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speaking at the ancestral Pearse home, now restored as a museum, celebrated the fact that Pearsian nationalism was still relevant in the modern Republic.55 Further, the political act that is most associated with Pearse—the 1916 Easter Uprising—has a similar contested location in the Republic’s history. Until the 1970s, the Uprising was celebrated through military marches and fanfare. Indeed, the Republic of Ireland organized several celebrations centered on the fiftieth anniversary of the Uprising, in 1966; this anniversary was seen to signify the Republic’s emergence on the global stage as a mature nationstate.56 Note that military action, although unsuccessful, is interpreted as the measure of national maturity. It is, of course, not the success or failure of the armed action that is salient but rather the fact of a masculine expression of martial prowess. But this vision of muscular nationalism became politically inconvenient; when the IRA claimed kinship to the 1916 rebellion, public ceremonies acknowledging and valorizing this event were halted. However, Prime Minister Ahern’s government revived the commemoration of the uprising, and, in 2006, 120,000 spectators, including Ahern and President Mary McAleese, watched 2,500 soldiers and army veterans parade up O’Connell Street in Dublin.57 The restoration of the Dublin parade became a lightning rod in the following months for debate over the Easter Uprising. The debate centered on the location of violence in Irish nationalism. Some saw Pearse and his compatriots as heroic patriots, while others interpreted their actions as rooted in deluded, bloodthirsty fanaticism. Modern Irish literature also questions the manner in which the Easter Rising has been mythologized in the national memory. Roddy Doyle’s novel A Star Called Henry is an excellent example of this cultural debate. Doyle’s protagonist, Henry Smart, barely fourteen, has grown up in dire poverty and amid shocking suffering. He falls into the Easter Rising by chance, inspired not by dreams of freedom and patriotism but by desperation, and remains to fight because he has nothing left to lose. Further, in the midst of the Rising, when the violence is at its zenith, Henry, instead of standing side by side with his male comrades against the British bombardment, has sex with Kitty O’Shea in the basement of the Dublin General Post Office, where the rebellion began. This female figure’s rebelliousness and her energetic enjoyment of sex distance her from the chaste figures of Mother Ireland and Kathleen ni Houlihan. However, even in the late twentieth century, armed femininity is still viewed with suspicion. In the novel, Kitty O’Shea’s involvement in the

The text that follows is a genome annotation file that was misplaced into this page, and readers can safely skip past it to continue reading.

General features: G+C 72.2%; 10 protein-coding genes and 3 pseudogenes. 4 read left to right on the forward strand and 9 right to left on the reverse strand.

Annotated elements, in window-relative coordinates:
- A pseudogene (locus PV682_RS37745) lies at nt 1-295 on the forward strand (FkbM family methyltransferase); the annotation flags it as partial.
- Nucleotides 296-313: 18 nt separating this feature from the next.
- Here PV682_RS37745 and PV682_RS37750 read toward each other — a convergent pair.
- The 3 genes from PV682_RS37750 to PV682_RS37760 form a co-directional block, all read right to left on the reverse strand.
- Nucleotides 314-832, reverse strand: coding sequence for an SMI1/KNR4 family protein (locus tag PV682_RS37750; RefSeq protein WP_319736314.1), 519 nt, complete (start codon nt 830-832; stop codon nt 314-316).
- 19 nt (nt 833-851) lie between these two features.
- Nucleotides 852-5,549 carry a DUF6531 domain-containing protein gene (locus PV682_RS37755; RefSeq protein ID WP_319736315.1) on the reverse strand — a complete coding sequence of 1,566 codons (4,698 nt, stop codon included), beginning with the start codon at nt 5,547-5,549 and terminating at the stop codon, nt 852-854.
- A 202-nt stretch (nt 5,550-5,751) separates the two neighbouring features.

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rebellion and her desire to fight for her freedom are viewed with increasing dis-ease, and the leaders of the uprising label her a “holy terror” and decide to eliminate her.58 Even from the distance of several decades, we can see that the image of women rebels as “unmanageable” or “frenzied furies” lingers on. The Gaelic Athletic Association (GAA) is also dealing with a similar contested legacy. On one hand, based on articles in The Irish Times, it seems that the GAA continues to play an important role in hegemonic Irish culture.59 For example, on May 29, 2007, a special summer pullout titled “Cul4Kidz” and thus addressed to a youthful audience lauded the GAA’s role in the Irish nation, while letters to the editors on March 5 and February 24 debated the attitude of GAA founder Michael Cusack toward rugby. However, like those of Pearse and the Easter Uprising, the GAA’s central role in Irish culture is being challenged by many observers. On October 2005, the popular newsmagazine Magill published an attack on the feminist author Nuala O’Faolain, who had criticized the association as being hostile to new immigrants to Ireland and as largely irrelevant in a new urban, globalized nation. The attack, written by a GAA supporter, suggested: “If Ms. O’Faolain and the rest of our improvers are allowed to deodorize, lattefy and improve the GAA  .  .  . [then]we will end up with an association run by lawyers which will be legally obliged to have Gay and Lesbian curtain raisers on All-Ireland Final day and racial/traveler quotas.”60 The reference to “Gay and Lesbian curtain raisers” and “racial/traveler quotas” clearly envisions an Irish institution (which was closely associated with Pearsian muscular nationalism) under attack by an “Other” (not white, not heterosexual). Although the author does not mention manhood, one might assume, given the GAA’s history, that any destabilization of heteronormativity and whiteness would be read as effeminization. Indeed, a visit to the GAA’ s museum in Croke Park, Dublin, can only strengthen this cultural reading. Photographs of well-muscled young men, representing both Ireland’s resistance to imperial rule and its present maturity as an independent nation, narrate the story of Ireland’s fight for national liberation. Members of the GAA fought in the failed 1916 uprising against British imperial rule and the Irish War of Independence in 1919–1921. In the GAA’s historical memory, the women of the Cumann na mBan are absent. Although women are now a part of the GAA, as is an all-woman Irish sport, Camogie, the exhibition underlines clearly that Pearse’s hegemonic masculinity remains a cornerstone of its vision. It would not be farfetched to imagine